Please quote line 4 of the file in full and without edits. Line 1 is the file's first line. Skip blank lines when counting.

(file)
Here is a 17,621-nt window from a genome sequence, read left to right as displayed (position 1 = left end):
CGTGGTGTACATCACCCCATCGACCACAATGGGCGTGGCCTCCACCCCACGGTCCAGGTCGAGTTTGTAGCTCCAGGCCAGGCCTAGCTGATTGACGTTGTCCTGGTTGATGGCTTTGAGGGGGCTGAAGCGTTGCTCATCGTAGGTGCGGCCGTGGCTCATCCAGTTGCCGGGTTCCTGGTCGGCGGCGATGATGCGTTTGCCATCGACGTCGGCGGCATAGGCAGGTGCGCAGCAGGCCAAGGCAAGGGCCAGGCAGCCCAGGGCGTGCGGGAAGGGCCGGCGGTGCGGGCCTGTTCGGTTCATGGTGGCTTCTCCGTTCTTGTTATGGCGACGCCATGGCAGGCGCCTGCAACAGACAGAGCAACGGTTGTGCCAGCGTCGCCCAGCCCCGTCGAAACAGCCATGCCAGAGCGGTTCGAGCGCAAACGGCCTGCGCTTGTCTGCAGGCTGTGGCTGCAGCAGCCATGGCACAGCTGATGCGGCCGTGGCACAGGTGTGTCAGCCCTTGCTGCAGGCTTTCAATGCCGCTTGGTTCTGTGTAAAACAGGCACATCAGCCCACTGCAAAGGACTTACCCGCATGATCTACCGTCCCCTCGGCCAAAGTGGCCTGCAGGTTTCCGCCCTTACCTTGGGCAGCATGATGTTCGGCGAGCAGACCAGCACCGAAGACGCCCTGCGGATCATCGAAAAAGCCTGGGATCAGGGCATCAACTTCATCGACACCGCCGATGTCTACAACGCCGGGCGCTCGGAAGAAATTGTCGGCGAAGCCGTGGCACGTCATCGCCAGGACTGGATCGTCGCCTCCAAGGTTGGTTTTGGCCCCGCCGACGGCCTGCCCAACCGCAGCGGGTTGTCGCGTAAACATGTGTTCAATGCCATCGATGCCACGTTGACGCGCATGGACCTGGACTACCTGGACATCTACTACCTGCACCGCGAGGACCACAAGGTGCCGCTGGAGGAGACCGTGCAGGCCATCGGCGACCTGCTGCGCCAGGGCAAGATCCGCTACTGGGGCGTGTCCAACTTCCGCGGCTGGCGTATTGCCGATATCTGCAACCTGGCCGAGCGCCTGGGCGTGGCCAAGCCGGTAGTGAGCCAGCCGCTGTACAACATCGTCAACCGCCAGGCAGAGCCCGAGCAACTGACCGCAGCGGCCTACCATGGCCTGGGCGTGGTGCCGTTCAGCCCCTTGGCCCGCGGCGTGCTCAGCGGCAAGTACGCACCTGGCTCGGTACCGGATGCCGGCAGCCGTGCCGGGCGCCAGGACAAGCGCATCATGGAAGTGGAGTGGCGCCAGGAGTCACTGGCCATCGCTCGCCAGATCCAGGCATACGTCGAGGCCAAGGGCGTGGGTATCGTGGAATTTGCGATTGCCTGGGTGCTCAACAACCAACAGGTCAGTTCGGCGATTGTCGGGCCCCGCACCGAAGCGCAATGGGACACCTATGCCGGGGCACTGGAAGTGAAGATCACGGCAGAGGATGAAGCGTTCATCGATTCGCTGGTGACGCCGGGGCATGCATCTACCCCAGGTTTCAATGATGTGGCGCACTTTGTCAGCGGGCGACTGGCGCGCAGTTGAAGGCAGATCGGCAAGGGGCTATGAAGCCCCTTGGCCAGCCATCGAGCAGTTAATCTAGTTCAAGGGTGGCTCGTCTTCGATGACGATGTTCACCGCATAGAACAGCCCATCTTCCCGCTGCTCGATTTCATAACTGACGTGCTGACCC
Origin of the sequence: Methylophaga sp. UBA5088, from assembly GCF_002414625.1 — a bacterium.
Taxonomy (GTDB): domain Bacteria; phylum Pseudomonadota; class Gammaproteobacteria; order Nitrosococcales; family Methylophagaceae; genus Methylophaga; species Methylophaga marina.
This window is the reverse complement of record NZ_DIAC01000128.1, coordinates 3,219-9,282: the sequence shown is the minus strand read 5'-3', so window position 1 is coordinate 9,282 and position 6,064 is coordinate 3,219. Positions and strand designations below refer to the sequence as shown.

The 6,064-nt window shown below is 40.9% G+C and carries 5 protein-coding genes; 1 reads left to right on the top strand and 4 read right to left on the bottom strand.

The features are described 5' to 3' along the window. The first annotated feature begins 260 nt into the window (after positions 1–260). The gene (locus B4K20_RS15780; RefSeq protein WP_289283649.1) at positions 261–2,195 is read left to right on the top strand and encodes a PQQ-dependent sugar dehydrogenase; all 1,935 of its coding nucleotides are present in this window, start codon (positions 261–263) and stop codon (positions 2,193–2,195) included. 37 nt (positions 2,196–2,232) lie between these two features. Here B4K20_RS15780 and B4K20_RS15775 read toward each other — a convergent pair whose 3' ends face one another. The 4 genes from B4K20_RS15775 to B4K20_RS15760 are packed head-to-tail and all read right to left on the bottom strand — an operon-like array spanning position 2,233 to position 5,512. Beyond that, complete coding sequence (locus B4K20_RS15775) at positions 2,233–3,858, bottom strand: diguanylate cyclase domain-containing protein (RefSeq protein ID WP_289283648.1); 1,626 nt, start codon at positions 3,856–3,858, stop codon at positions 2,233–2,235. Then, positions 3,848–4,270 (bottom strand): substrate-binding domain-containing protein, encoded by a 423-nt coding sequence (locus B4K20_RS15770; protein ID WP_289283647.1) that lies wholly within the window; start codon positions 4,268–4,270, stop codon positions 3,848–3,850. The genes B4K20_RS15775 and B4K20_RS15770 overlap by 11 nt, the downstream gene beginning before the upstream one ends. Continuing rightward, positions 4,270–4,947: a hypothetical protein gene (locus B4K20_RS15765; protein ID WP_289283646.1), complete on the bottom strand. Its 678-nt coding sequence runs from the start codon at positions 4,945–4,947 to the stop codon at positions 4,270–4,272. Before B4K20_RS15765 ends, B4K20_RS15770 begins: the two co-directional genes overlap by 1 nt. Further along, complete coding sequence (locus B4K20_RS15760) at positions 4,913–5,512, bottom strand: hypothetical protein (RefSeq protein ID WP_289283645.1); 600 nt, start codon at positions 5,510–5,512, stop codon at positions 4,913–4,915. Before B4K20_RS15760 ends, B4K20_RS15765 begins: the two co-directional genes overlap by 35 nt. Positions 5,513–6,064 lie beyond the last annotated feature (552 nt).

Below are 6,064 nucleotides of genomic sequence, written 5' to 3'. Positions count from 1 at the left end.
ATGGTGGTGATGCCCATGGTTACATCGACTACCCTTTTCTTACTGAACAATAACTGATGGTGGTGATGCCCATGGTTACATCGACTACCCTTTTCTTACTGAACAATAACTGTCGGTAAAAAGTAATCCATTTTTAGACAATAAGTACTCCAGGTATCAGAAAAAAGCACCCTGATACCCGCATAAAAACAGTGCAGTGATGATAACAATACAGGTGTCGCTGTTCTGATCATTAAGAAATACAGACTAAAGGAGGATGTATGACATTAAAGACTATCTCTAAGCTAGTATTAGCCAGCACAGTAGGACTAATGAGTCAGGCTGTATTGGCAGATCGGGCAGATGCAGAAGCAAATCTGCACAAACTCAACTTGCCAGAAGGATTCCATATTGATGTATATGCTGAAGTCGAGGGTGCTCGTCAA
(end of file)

Taxonomy (GTDB): domain Bacteria; phylum Pseudomonadota; class Gammaproteobacteria; order Nitrosococcales; family Methylophagaceae; genus Methylophaga; species Methylophaga marina.